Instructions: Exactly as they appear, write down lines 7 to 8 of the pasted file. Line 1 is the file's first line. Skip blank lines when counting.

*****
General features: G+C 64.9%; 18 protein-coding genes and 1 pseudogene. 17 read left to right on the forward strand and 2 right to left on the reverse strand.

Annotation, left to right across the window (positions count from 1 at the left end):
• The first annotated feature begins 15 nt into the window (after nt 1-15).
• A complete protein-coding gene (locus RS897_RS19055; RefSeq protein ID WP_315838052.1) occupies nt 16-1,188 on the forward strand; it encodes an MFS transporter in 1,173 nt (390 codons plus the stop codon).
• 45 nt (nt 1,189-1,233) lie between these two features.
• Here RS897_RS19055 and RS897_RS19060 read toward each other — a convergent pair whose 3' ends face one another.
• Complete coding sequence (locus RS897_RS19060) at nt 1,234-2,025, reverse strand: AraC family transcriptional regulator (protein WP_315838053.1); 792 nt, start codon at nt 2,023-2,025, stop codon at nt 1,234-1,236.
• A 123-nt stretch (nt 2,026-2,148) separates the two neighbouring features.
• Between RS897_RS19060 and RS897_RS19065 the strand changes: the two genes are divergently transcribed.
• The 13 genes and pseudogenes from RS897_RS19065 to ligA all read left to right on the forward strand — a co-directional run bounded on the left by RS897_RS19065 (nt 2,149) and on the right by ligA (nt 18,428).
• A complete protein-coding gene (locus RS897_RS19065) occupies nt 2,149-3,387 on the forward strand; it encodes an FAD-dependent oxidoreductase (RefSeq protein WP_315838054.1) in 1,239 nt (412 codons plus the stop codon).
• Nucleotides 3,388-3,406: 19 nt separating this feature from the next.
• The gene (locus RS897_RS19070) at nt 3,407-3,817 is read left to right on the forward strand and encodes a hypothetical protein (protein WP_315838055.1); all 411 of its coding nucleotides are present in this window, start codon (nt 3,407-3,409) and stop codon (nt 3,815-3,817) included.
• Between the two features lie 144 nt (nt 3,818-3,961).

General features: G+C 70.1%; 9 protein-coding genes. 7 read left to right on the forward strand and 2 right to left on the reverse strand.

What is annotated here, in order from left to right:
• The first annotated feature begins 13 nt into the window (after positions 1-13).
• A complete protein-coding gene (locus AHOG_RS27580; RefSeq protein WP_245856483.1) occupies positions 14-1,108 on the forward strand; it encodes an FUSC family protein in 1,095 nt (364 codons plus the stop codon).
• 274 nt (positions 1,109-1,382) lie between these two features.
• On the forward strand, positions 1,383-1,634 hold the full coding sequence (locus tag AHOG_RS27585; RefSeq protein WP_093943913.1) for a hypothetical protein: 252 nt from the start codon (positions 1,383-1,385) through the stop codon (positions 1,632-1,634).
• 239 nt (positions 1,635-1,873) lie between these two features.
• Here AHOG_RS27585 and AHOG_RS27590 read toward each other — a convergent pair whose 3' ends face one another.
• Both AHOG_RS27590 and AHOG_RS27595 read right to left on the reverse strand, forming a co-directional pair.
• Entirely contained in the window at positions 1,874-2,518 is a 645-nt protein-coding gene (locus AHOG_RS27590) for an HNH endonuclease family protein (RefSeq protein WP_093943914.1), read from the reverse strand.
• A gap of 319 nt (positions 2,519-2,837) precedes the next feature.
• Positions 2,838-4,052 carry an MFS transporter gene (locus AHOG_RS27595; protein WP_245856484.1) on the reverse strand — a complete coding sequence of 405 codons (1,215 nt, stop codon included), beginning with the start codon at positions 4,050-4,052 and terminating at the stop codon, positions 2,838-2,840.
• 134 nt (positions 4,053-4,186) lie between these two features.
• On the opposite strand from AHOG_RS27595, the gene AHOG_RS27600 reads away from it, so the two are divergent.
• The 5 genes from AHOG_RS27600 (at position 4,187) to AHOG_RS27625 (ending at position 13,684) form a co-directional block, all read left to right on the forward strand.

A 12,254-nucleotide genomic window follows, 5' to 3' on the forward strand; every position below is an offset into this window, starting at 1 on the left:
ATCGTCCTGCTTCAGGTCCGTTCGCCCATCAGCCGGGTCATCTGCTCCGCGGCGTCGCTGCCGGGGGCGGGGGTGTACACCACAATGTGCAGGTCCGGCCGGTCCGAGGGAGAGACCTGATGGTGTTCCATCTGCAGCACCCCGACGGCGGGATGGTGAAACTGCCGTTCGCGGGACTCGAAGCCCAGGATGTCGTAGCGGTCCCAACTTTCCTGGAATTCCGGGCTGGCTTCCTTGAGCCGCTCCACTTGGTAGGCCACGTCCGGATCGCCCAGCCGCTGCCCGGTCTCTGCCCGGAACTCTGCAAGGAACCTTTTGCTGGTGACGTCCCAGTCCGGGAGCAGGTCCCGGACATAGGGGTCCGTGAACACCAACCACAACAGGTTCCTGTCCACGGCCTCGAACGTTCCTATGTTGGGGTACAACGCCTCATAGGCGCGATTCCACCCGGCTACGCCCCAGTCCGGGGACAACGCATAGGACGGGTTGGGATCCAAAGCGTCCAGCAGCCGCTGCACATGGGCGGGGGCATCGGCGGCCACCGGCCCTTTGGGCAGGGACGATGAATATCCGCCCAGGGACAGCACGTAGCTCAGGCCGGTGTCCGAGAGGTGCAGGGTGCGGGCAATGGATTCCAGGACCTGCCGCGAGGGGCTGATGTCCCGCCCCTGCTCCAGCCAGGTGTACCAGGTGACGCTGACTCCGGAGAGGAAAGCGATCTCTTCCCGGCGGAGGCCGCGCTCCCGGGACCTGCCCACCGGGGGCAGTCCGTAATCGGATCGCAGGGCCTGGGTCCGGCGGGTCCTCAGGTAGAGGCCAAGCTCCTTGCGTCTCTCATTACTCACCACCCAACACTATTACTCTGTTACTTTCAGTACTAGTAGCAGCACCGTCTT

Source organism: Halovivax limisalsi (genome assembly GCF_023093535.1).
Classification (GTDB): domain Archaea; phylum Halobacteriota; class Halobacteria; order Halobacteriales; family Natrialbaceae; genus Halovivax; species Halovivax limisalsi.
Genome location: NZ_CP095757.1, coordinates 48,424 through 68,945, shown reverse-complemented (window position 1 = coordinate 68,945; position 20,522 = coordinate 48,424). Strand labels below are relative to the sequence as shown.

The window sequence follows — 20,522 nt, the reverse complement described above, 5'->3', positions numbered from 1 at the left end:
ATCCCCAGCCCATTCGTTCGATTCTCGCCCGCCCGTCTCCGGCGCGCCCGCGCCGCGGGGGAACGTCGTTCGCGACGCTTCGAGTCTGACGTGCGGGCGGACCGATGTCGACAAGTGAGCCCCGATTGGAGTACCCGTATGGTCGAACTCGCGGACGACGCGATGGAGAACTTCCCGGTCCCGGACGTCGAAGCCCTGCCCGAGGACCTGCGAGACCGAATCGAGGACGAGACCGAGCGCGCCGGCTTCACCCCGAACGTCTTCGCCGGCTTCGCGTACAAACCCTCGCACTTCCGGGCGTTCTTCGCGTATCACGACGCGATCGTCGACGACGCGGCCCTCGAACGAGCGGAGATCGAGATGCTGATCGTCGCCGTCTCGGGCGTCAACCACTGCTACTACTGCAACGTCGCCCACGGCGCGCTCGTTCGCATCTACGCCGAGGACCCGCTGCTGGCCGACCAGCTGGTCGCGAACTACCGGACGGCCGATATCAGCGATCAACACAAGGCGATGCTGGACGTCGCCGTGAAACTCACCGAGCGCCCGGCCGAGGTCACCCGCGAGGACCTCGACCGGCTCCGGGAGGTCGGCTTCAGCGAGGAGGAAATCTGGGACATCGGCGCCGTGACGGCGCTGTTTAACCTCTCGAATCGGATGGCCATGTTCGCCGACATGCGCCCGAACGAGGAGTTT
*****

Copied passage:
• Complete coding sequence (locus RS897_RS19060) at nt 1,234-2,025, reverse strand: AraC family transcriptional regulator (protein WP_315838053.1); 792 nt, start codon at nt 2,023-2,025, stop codon at nt 1,234-1,236.
• A 123-nt stretch (nt 2,026-2,148) separates the two neighbouring features.